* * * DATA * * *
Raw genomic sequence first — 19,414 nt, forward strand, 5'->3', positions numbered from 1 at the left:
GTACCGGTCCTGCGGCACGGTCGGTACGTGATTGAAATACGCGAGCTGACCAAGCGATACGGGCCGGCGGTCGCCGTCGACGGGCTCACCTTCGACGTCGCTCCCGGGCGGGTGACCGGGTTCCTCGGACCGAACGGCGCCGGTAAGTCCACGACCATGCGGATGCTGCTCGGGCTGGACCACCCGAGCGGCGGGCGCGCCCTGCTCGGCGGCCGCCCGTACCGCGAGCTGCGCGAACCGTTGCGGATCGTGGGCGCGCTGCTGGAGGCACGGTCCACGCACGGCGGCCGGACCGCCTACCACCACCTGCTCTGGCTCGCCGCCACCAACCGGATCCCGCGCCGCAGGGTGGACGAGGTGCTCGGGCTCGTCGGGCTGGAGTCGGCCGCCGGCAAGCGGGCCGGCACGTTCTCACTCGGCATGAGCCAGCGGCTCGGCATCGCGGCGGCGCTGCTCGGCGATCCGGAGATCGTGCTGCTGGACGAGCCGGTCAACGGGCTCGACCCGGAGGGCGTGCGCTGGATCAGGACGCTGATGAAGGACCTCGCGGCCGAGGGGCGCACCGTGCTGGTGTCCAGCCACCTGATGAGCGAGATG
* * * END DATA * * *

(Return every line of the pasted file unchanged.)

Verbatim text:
Raw genomic sequence first — 19,414 nt, forward strand, 5'->3', positions numbered from 1 at the left:
GTACCGGTCCTGCGGCACGGTCGGTACGTGATTGAAATACGCGAGCTGACCAAGCGATACGGGCCGGCGGTCGCCGTCGACGGGCTCACCTTCGACGTCGCTCCCGGGCGGGTGACCGGGTTCCTCGGACCGAACGGCGCCGGTAAGTCCACGACCATGCGGATGCTGCTCGGGCTGGACCACCCGAGCGGCGGGCGCGCCCTGCTCGGCGGCCGCCCGTACCGCGAGCTGCGCGAACCGTTGCGGATCGTGGGCGCGCTGCTGGAGGCACGGTCCACGCACGGCGGCCGGACCGCCTACCACCACCTGCTCTGGCTCGCCGCCACCAACCGGATCCCGCGCCGCAGGGTGGACGAGGTGCTCGGGCTCGTCGGGCTGGAGTCGGCCGCCGGCAAGCGGGCCGGCACGTTCTCACTCGGCATGAGCCAGCGGCTCGGCATCGCGGCGGCGCTGCTCGGCGATCCGGAGATCGTGCTGCTGGACGAGCCGGTCAACGGGCTCGACCCGGAGGGCGTGCGCTGGATCAGGACGCTGATGAAGGACCTCGCGGCCGAGGGGCGCACCGTGCTGGTGTCCAGCCACCTGATGAGCGAGATG